April 15, 2008

Feminism Goes Full Frontal

Print More

A recent JuicyCampus post is titled “I am so over the feminist label.” The offended poster goes on to speak about what she feels are her rights as a woman — job opportunities, equality and success, all while still being attractive to men — and how she is angry that for this she is constantly being labeled a “feminist.” She writes, “why do i hear a lot of guys still calling women feminists just because they want to be a doctor or lawyer or whatevs. we have ambitions just like you guys!”
Last Thursday’s lecture, “Full Frontal Feminism,” by the socially aware, and attractive Jessica Valenti, was targeted at the lost, anonymous victims of sexism like the one who posted on JuicyCampus. Jessica Valenti and her compatriots at the Women’s Resource Center (who sponsored the event) spoke about their efforts to de-stigmatize the word “feminist” by severing ties with the stereotypes of hairy, bra-burning, man-hating, crazed “dyke” activists. I use these worlds only in the way that they were used at this lecture: with full, compassionate understanding that stereotypes come from the ignorant, an ignorance that these women are earnestly trying to dispel.
Jessica Valenti is persuasive because of who and what she is: a sexy, successful woman who believes in women’s rights. Her persona is the brand of her campaign. Valenti is the founder of feministing.com, arguably the most popular feminist blog on the internet, and the author of Full Frontal Feminism. In her book, she uses colloquial rather than academic language, so that it reads like a conversation with an older, cooler girlfriend, joking to gain our sympathy rather than preaching.
Valenti fills a niche which has long been empty; she is the figurehead of a feminism that has evolved from de Beauvoir and suffragettes. Full Frontal Feminism criticizes a culture where women are torn between “mom-popular sayings, ‘Keep your legs together’ or boy-popular screamings, like ‘Show us your tits!’” Valenti primarily attracts readership with her commentary on pop culture (ie: Jessica Simpson and YouTube) and her ability to offer modern women a slangy new style for activism. This readership includes local and international women, some of whom are reading about empowerment for the first time. Valenti’s discussion of sexism — abstinence only education, gray rape, her own experiences with hate mail — is mostly successful because of her efforts to “talk to, rather than at” young women.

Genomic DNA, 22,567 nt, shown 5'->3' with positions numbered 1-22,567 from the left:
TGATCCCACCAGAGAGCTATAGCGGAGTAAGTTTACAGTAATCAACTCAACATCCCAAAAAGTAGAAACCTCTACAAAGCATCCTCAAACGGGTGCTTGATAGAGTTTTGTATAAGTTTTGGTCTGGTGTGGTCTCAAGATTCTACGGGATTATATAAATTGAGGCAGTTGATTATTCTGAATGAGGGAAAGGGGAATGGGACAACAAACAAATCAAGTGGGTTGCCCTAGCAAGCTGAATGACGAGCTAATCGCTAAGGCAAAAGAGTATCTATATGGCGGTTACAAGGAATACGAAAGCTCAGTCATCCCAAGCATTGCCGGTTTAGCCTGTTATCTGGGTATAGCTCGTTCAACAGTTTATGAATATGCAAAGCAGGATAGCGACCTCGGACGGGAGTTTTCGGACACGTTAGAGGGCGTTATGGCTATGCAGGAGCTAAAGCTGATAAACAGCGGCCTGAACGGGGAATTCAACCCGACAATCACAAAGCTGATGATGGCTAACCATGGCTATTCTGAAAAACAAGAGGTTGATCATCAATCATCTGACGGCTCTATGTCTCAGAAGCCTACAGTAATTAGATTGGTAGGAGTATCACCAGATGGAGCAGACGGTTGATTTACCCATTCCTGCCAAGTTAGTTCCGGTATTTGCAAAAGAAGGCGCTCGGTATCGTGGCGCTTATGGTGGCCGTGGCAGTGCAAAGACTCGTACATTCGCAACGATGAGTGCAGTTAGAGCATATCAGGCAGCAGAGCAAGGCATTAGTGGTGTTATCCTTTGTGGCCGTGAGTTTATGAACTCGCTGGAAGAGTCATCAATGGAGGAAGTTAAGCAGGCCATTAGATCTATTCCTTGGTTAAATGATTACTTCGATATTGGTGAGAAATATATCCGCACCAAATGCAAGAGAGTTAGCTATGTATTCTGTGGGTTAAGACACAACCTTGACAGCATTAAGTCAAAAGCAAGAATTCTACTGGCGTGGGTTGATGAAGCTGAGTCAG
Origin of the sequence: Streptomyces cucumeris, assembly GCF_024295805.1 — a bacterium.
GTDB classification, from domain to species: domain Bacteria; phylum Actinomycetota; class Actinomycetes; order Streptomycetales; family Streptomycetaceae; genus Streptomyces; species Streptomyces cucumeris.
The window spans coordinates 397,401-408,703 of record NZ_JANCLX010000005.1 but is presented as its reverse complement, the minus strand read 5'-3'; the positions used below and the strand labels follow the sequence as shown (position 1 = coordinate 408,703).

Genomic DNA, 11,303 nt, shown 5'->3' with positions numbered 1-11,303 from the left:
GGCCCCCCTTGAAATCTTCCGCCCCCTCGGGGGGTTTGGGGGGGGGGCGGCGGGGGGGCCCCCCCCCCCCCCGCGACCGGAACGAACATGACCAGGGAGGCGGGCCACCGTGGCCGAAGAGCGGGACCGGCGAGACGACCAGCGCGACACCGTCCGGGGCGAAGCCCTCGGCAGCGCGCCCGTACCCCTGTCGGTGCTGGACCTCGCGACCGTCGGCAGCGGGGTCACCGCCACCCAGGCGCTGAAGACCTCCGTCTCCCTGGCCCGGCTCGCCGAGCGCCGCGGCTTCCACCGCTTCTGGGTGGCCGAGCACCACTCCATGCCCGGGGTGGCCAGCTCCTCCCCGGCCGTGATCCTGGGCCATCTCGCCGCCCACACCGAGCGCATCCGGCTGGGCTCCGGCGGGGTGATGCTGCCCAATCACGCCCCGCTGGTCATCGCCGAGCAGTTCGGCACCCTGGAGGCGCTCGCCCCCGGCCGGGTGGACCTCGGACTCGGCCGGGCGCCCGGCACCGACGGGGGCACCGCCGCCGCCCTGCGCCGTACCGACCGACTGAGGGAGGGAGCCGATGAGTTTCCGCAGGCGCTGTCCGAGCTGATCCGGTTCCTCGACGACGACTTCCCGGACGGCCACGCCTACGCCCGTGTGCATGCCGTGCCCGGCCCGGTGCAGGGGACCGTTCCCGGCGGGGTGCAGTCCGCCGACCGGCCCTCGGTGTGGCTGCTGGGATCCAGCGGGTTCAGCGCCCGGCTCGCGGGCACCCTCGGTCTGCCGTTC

Valenti’s lecture, however, was not without criticism. During the Q&A session it seemed that some felt Jessica’s new breed of feminism speaks exclusively to a specific group of women. For example, a self-proclaimed “fat, hairy, queer” feminist raised her hand and asked whether she fit into this campaign that is so eager to create a new image. Similarly, a middle-aged woman questioned the new wave’s readiness to look beyond “[their] own agendas” to international issues like sex trafficking.
One man jokingly raised his hand and asked if he too could read Full Frontal Feminism, even though it is subtitled a guide for “young women.” A joke, yes — but he made a valid point on men’s exclusion.
When Valenti asked who in the room considered themselves a feminist and nearly all hands were raised: I wondered, where are the unconverted?
Leaving the lecture hall, I grew self-consciously aware that the women (and handful of men) that I was surrounded by are a minority. A second female demographic, of whom I am soon to join at 9 p.m., is getting ready to head out to parties called “Sex and Execs” or “Slutty Catholic School Girls” — school girls, though we’re college-aged women at a prestigious university.
I get home to see that JuicyCampus has been since updated with new responses to the “feminist” post. One man says, “from mine own and other experiences the only main jobs for a women in a relationship are: to look good at least half the time, cook, and to have sex.” And, after Valenti’s talk, all I can respond is: really?